July 20, 1969
The effort to place Americans on the lunar surface began in 1961 during the Cold War when President John F. Kennedy urged the American people to join him in helping make it to the moon before the Soviets, thus beginning what would be the “Space Race.”
While President Kennedy set in motion the Space Program, it was under President Richard Nixon that the United States actually put a man on the moon. As the mission began, President Nixon called the nation to prayer:
“Apollo 11 is on its way to the moon. It carries three brave astronauts; it also carries the hopes and prayers of hundreds of millions of people. . . That moment when man first sets foot on a body other than earth will stand through the centuries as one supreme in human experience. . . I call upon all of our people . . . to join in prayer for the successful conclusion of Apollo 11’s mission.”
On July 20, 1969, Astronauts Neil Armstrong and Buzz Aldrin landed the lunar module, Armstrong became the first man to walk on the moon, declaring when he stepped onto its surface that it was, “One small step for man, one giant leap for mankind,” Armstrong and Aldrin spent a total of 21 hours and 37 minutes on the moon, and during that time Buzz Aldrin held a communion service, later recalling:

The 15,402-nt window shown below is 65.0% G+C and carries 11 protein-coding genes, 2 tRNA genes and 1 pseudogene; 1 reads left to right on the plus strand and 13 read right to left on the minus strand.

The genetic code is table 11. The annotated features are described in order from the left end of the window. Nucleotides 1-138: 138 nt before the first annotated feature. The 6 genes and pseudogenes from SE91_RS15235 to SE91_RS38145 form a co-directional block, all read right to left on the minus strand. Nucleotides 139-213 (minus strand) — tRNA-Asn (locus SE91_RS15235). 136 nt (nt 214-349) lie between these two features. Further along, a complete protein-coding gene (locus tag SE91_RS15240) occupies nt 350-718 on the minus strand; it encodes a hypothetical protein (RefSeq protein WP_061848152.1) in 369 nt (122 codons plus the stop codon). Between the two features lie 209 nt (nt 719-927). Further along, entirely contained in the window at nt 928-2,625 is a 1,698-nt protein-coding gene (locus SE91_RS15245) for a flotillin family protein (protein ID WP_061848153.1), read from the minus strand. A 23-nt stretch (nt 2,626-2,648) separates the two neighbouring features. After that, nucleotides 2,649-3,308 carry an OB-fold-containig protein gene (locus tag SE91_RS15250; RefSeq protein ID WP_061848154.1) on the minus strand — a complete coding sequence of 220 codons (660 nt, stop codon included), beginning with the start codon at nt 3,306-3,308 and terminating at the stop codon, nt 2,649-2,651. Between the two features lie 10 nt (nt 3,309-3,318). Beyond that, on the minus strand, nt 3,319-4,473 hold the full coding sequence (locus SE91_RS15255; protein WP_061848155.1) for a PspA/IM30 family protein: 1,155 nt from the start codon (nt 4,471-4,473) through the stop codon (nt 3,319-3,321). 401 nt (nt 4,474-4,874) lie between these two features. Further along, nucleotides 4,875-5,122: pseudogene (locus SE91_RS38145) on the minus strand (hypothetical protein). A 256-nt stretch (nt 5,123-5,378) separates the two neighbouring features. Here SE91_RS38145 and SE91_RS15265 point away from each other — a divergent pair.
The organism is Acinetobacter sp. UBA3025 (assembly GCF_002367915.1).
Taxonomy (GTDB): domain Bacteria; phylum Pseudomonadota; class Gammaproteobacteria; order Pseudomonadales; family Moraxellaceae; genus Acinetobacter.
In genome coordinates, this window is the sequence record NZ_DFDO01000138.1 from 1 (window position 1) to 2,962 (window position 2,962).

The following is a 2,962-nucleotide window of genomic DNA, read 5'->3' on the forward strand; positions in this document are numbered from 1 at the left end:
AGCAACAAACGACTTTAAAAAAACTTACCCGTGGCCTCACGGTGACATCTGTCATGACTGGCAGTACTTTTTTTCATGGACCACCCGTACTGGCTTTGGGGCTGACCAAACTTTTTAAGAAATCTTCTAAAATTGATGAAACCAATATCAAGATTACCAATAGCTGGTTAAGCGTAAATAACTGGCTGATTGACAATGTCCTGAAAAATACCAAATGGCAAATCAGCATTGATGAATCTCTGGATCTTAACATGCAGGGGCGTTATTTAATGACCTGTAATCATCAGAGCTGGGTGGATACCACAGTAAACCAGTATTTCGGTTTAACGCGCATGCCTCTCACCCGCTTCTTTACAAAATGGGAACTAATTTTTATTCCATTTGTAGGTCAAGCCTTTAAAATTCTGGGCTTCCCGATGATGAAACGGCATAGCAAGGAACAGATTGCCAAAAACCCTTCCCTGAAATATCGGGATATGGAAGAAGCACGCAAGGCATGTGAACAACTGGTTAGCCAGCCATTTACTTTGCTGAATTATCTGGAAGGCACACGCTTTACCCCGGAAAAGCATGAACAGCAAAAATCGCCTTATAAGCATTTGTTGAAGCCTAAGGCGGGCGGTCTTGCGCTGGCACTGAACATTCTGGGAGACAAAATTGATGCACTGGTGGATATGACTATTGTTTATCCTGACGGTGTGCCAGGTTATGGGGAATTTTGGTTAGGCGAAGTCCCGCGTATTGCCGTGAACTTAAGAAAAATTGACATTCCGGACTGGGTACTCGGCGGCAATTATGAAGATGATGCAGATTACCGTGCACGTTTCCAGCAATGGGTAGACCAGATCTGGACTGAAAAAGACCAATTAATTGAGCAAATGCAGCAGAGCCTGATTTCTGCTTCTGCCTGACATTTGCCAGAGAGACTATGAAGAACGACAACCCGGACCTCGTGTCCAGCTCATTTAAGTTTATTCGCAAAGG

“[I] had written the words of Jesus: ‘I am the Vine, you are the branches. Whoever remains in me, and I in him, will bear much fruit; for you can do nothing without me.’ . . . I silently read the Bible passage as I partook of the wafer and the wine, and offered a private prayer. . . I could think of no better way to acknowledge the enormity of the Apollo 11 experience than by giving thanks to God.”
While they were on the moon, President Nixon called them and said:
[T]his certainly has to be the most historic telephone call ever made from the White House . . . the heavens have become a part of man’s world . . . For one priceless moment in the whole history of man, all people on this earth are truly one . . . in our prayers that you will safely return to earth.
Upon their safe return from space, President Nixon greeted them and asked for prayer on that occasion, explaining: “[O]ur prayers have been answered . . . I think it would be very appropriate if Chaplain Piirto [the chaplain of the naval ship that picked up the astronauts] . . . were to offer a prayer of thanksgiving.” Commander Neil Armstrong thanked the American people that “you have granted us the opportunity to see some of the grandest views of the Creator.”
On the anniversary of this historic event, may we, too, recall our Great Creator and also thank Him!